“I pledge allegiance to the Flag of the United States of America, and to the Republic for which it stands, one Nation under God, indivisible, and with liberty and justice for all.”
Really? Justice for all? For George Floyd? No, he received police brutality, an injustice that was fatal to him and which inflamed and reframed racial injustice in America, vintage 2020.
For my generation, the black experience in America was humanized by Alex Haley’s 1977 TV miniseries, “Roots: The Saga of an American Family.” We were introduced to Kunta Kinte, a young African slave transported to Maryland in 1767.
Americans of all colors were galvanized by Haley’s gifted storytelling, his book winning a Pulitzer Prize and the Roots TV series attracting a record 130 million viewers while also igniting a new nation-wide interest in family history and genealogy.
I attended Haley’s speech at the University of Florida in 1981 and learned that he also has white Irish ancestry. When Haley went to a small village in Ireland to document that linkage, he felt uncomfortable by people staring at him. But he was assured by a village elder that the stares were not racial discrimination, but rather due to his being Protestant.
I exchanged letters with Haley, telling him of my cache of eighteen family letters from Ireland, dating from 1792 to 1827. His reply said: “Your letters and story naturally thrills a buff of history like me. On my first trip to Ireland I heard nice clean-cut youth talking matter-of-factly how on the previous night some Protestants had killed some Catholics — also youth like themselves.”
Haley encouraged me to write, to “communicate more insight into…the whole Irish confrontation which even yet mystifies me.” It would take a library of writing to analyze the Irish Troubles involving “Protestant, Catholic, and Dissenter” — and with links to British history and involvement. My people were Dissenters—non-Anglican Protestants, specifically Scotch-Irish Presbyterians like Davey Crockett, Andrew Jackson, and Ulysses S. Grant.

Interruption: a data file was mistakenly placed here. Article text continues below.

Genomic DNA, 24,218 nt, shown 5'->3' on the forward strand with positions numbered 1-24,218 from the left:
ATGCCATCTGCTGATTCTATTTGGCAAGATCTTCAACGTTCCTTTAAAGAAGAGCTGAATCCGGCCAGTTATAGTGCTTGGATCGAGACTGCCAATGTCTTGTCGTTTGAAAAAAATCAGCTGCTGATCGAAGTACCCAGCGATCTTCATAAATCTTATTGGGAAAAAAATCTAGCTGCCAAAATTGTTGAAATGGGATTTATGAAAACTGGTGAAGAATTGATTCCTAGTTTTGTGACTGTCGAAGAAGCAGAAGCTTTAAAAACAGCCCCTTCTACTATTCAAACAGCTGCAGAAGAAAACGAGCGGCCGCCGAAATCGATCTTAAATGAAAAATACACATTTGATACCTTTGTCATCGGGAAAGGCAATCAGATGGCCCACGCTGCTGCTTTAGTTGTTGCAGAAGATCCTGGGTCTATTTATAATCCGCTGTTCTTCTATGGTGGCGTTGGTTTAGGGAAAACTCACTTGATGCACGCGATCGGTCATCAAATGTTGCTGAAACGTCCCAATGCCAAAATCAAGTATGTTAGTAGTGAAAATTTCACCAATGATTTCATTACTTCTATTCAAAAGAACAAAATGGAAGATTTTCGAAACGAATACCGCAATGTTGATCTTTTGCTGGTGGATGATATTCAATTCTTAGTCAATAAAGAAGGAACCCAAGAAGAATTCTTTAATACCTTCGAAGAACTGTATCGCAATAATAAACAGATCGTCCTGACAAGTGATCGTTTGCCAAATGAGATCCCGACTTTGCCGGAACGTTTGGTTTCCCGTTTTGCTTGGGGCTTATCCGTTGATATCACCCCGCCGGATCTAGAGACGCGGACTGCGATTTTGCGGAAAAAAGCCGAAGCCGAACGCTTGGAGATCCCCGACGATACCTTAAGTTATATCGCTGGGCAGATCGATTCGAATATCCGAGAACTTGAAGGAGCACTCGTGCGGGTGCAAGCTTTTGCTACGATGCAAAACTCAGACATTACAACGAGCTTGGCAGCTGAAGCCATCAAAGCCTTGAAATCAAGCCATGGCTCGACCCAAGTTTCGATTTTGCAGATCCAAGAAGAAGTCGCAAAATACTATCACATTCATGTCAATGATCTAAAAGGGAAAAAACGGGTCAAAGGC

I tried to follow Haley’s advice, making eight trips to Belfast and immersing myself in the conflict, often at some peril. A plastic bullet fired during a riot nearly took off my ear. But I did manage to write many newspaper articles about the Troubles.
One of my visits in Northern Ireland was to the Mountain Lodge Pentecostal Hall, a one-room wood building with a green metal roof that was attacked by terrorists one Sunday morning. They Swiss-cheesed the church with bullets, killing three people and wounding seven.
I took my family of five to a Presbyterian church service one Sunday. When I asked why only one church window was stained glass, the others being plain glass, I was told that a car bomb had shattered all but that one pane of the stained-glass window above the altar.
That same Sunday a policeman named Stanley Wray was also taking his family to church, walking hand-in-hand with his son and daughter — when he was shot in the back by terrorists.
I found these church killings the most chilling. A Catholic girl named Mary Travers was killed leaving St. Bridget’s Catholic Church in Belfast. Her father was targeted because he was a Catholic judge — the bullet that killed Mary passed through her father first.
When Rodney King was badly beaten in Los Angeles in 1992, I wrote an article comparing the American black minority to the Catholic Irish minority in Northern Ireland. They were called “the blacks of Belfast,” and their march from Belfast to Derry was an Irish echo of our Selma to Montgomery civil rights march.
That Rodney King article ended with a chilling quote from the Irish Republican Army’s Chief of Staff: “The lesson we learned from the American Negro was that they could not get anything unless they organized and demonstrated to demand their rights.”
The IRA commander went on to suggest that American blacks could copy them by adding a military wing to their peaceful political movement. I pray they don’t. The IRA campaign against the British Army and Protestant paramilitaries took many lives and caused havoc for three decades.
The phrase finally heard in the streets of Belfast and Derry was “Enough is enough.” Haven’t we had enough here? Can we honor the memory of George Floyd with peaceful progress in civil rights and related legislation?
But the bigger question on this American Flag Day is can we pledge allegiance to that flag—with or without kneeling. Our colors are red, white, and blue, but I’m willing to also see — and honor —red, white, and black. Rest in peace George Floyd.
Dr. James F. Burns is a retired professor at the University of Florida.